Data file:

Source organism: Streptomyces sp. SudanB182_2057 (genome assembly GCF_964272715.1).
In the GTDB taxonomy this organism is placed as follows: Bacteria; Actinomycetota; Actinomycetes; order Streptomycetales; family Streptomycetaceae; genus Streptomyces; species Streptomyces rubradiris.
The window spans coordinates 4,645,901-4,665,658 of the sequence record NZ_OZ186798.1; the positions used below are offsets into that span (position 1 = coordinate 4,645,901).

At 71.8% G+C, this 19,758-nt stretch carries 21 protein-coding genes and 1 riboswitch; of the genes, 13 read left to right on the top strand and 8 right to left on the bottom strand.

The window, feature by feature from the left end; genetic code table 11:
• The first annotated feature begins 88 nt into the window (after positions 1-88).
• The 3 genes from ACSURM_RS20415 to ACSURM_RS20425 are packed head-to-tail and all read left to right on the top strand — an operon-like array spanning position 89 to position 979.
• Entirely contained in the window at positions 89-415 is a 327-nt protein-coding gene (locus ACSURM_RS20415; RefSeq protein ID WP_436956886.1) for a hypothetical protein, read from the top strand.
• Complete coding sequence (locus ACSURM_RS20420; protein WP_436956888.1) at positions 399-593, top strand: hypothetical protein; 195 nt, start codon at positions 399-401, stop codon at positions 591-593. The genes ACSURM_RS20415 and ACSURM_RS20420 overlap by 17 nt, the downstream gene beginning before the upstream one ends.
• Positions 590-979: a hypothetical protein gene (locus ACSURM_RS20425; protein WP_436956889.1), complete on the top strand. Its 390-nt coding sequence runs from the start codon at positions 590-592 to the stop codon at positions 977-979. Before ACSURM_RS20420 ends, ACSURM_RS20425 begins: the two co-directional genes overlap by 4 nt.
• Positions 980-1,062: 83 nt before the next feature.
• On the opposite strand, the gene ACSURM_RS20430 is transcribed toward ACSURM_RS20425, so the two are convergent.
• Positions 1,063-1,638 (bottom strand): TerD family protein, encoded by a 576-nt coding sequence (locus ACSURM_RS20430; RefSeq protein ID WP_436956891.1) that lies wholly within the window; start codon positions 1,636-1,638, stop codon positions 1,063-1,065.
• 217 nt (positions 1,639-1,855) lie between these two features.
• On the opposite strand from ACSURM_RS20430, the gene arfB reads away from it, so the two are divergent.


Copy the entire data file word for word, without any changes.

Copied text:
Source organism: Streptomyces sp. SudanB182_2057 (genome assembly GCF_964272715.1).
In the GTDB taxonomy this organism is placed as follows: Bacteria; Actinomycetota; Actinomycetes; order Streptomycetales; family Streptomycetaceae; genus Streptomyces; species Streptomyces rubradiris.
The window spans coordinates 4,645,901-4,665,658 of the sequence record NZ_OZ186798.1; the positions used below are offsets into that span (position 1 = coordinate 4,645,901).

At 71.8% G+C, this 19,758-nt stretch carries 21 protein-coding genes and 1 riboswitch; of the genes, 13 read left to right on the top strand and 8 right to left on the bottom strand.

The window, feature by feature from the left end; genetic code table 11:
• The first annotated feature begins 88 nt into the window (after positions 1-88).
• The 3 genes from ACSURM_RS20415 to ACSURM_RS20425 are packed head-to-tail and all read left to right on the top strand — an operon-like array spanning position 89 to position 979.
• Entirely contained in the window at positions 89-415 is a 327-nt protein-coding gene (locus ACSURM_RS20415; RefSeq protein ID WP_436956886.1) for a hypothetical protein, read from the top strand.
• Complete coding sequence (locus ACSURM_RS20420; protein WP_436956888.1) at positions 399-593, top strand: hypothetical protein; 195 nt, start codon at positions 399-401, stop codon at positions 591-593. The genes ACSURM_RS20415 and ACSURM_RS20420 overlap by 17 nt, the downstream gene beginning before the upstream one ends.
• Positions 590-979: a hypothetical protein gene (locus ACSURM_RS20425; protein WP_436956889.1), complete on the top strand. Its 390-nt coding sequence runs from the start codon at positions 590-592 to the stop codon at positions 977-979. Before ACSURM_RS20420 ends, ACSURM_RS20425 begins: the two co-directional genes overlap by 4 nt.
• Positions 980-1,062: 83 nt before the next feature.
• On the opposite strand, the gene ACSURM_RS20430 is transcribed toward ACSURM_RS20425, so the two are convergent.
• Positions 1,063-1,638 (bottom strand): TerD family protein, encoded by a 576-nt coding sequence (locus ACSURM_RS20430; RefSeq protein ID WP_436956891.1) that lies wholly within the window; start codon positions 1,636-1,638, stop codon positions 1,063-1,065.
• 217 nt (positions 1,639-1,855) lie between these two features.
• On the opposite strand from ACSURM_RS20430, the gene arfB reads away from it, so the two are divergent.